Aidan Hehir is a Reader in International Relations at the University of Westminster. His research interests include transitional justice, humanitarian intervention, and statebuilding in the Balkans. He is the author/editor of ten books and co-editor of ten books. His poetry has been published in a number of magazines and he has collaborated with a number of recording artists on spoken word poetry
pieces including Hand of Stabs and Broken Banjo. A play he co-wrote with Stephen Mellon titled A Wake was staged at the Southwark Playhouse in London in 2018, and their play A Leap of Faith won the 2020 “Best Play” and “Best Original Script” at the 2020 Duncan Rand festival. We are publishing the text that he read in the festival polip, an exerpt from his book The Flowers of Srebrenica.




“Americans are so stupid!”


The forests gradually move closer to the road. Soon we are driving through thick walls of green. The view becomes hypnotic. We’ve not spoken for some time. I feel like I’m going to slip into a hallucinogenic state. I decide to break the silence before we crash.


“My father was a tour guide like you,” I say, “in Ireland.” “Ok,” Mustafa says. “He drove American tourists around the west coast,” I say. “Always Americans.” “Yes,” he says.


“Have you heard of leprechauns?” I ask. “Of course,” he says, “the little magical dwarves.” “Yes,” I say.  “Well, the Americans always wanted my father to show them leprechauns. He’d explain they weren’t real, but they were really disappointed to hear this. Always. So eventually he arranged for this small guy outside a village in County Galway to dress up as one. My father would ring ahead, then park the car by this particular field. They’d get out to look at the view – my Da and the Americans – and then the guy dressed as a leprechaun would run across the field, singing, and skipping. The Americans loved it.”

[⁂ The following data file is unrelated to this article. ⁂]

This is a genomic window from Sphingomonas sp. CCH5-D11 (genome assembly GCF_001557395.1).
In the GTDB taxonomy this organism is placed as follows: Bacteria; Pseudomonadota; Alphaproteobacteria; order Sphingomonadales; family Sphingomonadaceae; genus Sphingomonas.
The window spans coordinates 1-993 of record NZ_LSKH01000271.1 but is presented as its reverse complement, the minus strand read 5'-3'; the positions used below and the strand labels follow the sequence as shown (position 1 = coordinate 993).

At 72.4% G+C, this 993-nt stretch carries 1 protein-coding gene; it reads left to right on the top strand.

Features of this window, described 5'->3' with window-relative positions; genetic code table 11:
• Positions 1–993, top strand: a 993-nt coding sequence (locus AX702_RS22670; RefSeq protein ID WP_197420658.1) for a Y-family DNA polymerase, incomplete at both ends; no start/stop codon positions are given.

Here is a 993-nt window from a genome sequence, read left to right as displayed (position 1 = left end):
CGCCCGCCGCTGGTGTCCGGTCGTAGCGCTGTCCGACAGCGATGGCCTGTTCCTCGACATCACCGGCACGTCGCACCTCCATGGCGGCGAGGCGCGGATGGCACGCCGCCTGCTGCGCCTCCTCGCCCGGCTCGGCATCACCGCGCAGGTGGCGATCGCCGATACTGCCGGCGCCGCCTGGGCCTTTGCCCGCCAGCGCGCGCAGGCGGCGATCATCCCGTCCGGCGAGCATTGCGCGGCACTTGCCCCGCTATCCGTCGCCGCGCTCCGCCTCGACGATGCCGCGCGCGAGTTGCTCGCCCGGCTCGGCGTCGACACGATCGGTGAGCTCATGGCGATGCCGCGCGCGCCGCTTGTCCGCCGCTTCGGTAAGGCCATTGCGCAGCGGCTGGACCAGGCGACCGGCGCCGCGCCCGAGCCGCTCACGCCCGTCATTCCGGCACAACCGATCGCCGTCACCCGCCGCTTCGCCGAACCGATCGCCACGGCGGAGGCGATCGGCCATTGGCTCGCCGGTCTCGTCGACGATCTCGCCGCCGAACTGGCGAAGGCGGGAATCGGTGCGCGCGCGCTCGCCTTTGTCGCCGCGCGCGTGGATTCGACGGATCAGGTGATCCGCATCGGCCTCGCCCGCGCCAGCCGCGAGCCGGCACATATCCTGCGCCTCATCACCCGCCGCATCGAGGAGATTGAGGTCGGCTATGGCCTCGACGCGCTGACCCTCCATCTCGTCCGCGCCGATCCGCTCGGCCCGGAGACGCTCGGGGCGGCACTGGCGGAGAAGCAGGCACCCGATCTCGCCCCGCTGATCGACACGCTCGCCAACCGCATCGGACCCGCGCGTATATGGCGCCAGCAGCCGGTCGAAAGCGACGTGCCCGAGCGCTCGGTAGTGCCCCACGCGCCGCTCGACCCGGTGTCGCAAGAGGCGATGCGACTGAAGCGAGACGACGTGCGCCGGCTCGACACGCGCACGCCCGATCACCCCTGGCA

Mustafa says nothing. I look out the window. I decide I have to finish the story. “So, one time,” I say, “the leprechaun guy got really drunk at a wedding and didn’t put the costume on properly. When he came running out from behind the stone wall, still carrying a bottle of Guinness, his trousers fell down, he tripped over and landed in a heap with his bare arse in the air. He sprained his ankle. He was lying there on his back, half-naked, screaming in pain, roaring out these foul curses.” “Yes,” says Mustafa smiling.


“And one of the Americans, this woman, says, ‘Oh my gosh! Everything I’ve ever read about Ireland is so true.’” He laughs loudly. “Americans are so stupid!” he says. “Yes,” I say. We both laugh. “Americans!” he says again, “so stupid!” “Yes,” I say.




Mustafa leads me into another room. I’m very thirsty. I can see the heat is getting to Mustafa too. We left our bottles of water in the car.